Some IU faculty and graduate student instructors will attend a presentation Friday put on by IU’s Scholarship of Teaching and Learning program to help educators be more inclusive in their classrooms.
Bryan Dewsbury, an assistant professor at the University of Rhode Island, will present “Teaching for Meaning and Purpose." Drewsbury will present research he conducted in his classroom. He will speak about how educators can connect with students while teaching by focusing on the students’ diverse backgrounds and lived experiences.
He approaches inclusive teaching from a relational perspective by getting to know his students and their strengths and challenges, said Shannon Sipes, director of the Scholarship of Teaching and Learning program.
“There are many things that students will have experienced in their lifetimes that contribute to how they learn in the class or where they may be resistant in the class,” she said.
Dewsbury will speak at noon in the Neal-Marshall Black Culture Center’s Grand Hall. He will also lead an interactive workshop titled “A Chance at Birth,” which will cover similar topics and take place 10:30 a.m. the same day in the Chemistry Building’s Sciences Library.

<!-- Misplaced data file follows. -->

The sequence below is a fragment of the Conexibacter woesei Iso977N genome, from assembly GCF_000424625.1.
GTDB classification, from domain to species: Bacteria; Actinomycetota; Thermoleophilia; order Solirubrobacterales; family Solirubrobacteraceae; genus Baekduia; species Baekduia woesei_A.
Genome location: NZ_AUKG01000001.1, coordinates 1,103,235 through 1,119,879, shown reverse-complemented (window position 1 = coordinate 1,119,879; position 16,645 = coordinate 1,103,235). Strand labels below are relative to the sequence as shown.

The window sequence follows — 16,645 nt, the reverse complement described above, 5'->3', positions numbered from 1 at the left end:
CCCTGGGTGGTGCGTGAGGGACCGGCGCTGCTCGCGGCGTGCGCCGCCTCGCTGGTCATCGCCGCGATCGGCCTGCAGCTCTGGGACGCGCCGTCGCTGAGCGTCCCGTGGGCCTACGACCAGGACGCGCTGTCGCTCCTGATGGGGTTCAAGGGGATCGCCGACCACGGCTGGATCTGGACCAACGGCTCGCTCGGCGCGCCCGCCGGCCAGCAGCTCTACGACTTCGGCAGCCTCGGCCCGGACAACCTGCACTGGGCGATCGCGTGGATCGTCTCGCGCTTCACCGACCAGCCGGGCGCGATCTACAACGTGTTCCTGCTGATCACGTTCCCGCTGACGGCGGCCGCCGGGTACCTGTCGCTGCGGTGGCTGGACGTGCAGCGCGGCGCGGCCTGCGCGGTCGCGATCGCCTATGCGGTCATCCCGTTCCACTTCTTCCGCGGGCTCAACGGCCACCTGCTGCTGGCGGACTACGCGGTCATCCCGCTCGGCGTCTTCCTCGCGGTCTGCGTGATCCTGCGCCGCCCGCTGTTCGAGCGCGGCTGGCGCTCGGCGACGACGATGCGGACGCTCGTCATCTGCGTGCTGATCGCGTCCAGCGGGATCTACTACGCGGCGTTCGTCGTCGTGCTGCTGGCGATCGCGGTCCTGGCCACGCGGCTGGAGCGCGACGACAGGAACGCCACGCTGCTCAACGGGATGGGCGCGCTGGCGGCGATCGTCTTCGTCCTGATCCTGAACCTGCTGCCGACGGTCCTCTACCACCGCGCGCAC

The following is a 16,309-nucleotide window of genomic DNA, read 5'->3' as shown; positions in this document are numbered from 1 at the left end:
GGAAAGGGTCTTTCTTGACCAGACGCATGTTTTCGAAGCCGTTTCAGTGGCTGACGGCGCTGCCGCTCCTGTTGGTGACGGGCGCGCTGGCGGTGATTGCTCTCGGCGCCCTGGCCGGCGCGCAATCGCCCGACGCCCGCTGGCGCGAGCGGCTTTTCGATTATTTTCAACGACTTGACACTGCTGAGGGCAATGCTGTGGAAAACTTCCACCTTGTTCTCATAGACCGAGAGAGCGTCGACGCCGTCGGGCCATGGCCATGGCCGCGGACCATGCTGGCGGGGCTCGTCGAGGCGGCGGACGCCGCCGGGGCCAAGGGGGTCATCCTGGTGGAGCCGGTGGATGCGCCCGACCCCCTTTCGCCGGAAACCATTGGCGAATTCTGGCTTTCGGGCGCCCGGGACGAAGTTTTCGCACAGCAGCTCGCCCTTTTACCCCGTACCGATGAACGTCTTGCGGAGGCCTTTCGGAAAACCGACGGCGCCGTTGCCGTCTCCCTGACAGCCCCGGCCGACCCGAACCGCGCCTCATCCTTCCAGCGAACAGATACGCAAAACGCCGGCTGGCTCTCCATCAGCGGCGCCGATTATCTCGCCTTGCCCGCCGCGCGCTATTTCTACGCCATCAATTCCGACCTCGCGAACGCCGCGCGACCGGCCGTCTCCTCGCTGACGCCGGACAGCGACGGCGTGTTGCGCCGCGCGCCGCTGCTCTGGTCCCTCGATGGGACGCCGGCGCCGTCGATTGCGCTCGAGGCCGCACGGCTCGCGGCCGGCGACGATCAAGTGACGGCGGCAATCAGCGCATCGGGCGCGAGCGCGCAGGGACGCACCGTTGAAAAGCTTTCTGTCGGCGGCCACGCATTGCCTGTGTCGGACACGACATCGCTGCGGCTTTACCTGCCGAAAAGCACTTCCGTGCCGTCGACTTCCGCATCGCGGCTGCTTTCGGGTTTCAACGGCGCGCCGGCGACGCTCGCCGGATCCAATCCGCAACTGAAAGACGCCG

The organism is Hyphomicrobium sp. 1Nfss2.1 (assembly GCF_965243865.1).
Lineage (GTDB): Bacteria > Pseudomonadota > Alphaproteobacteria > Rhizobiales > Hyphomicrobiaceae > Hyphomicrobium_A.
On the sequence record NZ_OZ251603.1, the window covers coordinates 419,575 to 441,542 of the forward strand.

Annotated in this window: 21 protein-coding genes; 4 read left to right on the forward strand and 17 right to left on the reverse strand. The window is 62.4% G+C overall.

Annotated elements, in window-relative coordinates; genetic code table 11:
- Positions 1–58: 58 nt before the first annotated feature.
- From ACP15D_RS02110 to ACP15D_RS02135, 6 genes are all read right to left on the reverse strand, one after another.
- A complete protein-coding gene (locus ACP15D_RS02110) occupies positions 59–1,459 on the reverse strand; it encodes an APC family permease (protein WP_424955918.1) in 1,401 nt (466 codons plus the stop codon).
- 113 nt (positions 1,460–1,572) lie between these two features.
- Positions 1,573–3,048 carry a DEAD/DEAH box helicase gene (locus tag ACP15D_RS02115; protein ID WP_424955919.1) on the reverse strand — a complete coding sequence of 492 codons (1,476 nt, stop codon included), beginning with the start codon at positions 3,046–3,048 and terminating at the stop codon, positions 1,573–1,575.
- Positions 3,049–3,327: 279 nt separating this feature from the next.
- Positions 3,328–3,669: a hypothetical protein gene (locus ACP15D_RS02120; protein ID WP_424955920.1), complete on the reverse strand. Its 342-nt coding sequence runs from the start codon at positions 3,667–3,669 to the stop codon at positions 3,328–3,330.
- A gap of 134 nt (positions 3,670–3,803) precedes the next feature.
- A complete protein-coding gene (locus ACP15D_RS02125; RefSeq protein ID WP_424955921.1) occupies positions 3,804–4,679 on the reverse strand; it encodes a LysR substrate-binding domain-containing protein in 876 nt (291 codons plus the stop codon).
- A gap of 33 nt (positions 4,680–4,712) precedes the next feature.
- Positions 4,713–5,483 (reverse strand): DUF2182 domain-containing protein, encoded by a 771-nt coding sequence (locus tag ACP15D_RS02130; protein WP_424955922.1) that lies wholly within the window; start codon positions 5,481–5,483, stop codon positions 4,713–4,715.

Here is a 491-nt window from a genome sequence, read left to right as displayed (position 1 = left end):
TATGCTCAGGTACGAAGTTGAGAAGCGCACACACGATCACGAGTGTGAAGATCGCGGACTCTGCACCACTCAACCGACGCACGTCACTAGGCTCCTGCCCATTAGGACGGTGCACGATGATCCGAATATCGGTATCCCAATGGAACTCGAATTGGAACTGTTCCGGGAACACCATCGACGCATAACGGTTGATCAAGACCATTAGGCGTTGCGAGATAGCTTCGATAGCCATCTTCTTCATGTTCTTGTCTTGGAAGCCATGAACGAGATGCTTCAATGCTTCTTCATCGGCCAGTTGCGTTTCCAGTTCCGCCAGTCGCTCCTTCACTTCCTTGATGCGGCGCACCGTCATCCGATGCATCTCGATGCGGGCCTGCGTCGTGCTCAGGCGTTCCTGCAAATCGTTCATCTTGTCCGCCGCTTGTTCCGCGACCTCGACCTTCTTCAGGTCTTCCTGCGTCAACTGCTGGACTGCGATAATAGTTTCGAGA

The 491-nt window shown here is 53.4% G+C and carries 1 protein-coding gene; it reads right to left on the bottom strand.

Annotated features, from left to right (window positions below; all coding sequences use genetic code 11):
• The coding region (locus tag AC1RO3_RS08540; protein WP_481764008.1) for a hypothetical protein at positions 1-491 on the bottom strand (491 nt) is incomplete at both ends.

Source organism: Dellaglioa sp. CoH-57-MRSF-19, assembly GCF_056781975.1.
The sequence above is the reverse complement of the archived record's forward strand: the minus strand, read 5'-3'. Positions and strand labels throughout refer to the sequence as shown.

Helping faculty learn the skills needed to build relationships in the classroom is important to help students think critically and succeed academically, said Carmen Henne-Ochoa, director of diversity and inclusion for the College of Arts and Sciences.
“We have a responsibility to connect with our students, not just to deposit information into their brains,” she said.
IU’s large class sizes allow for more access to classes and more educational opportunities for its students, Henne-Ochoa said. But size sometimes makes it more challenging for educators to connect with those students.
“How do we speak to them?” she asked. “How do we look at them? How do we connect with them? And how do we engage with them in ways that make them feel like they’re not just a number in the classroom — that they’re not just keeping a seat warm?”
Friday’s presentation is targeted toward IU faculty and graduate students who lead classes, but a video of Dewsbury’s key points will be posted online afterward for anyone to watch.
Dewsbury said he hopes to inspire educators to challenge themselves to think of their classrooms in a different, more inclusive way following the presentation.
“I don’t expect them to walk away from the event having ‘checked the box’ of inclusion,” he said. “I expect the event to be a starting journey for them, or a continuation for some.”
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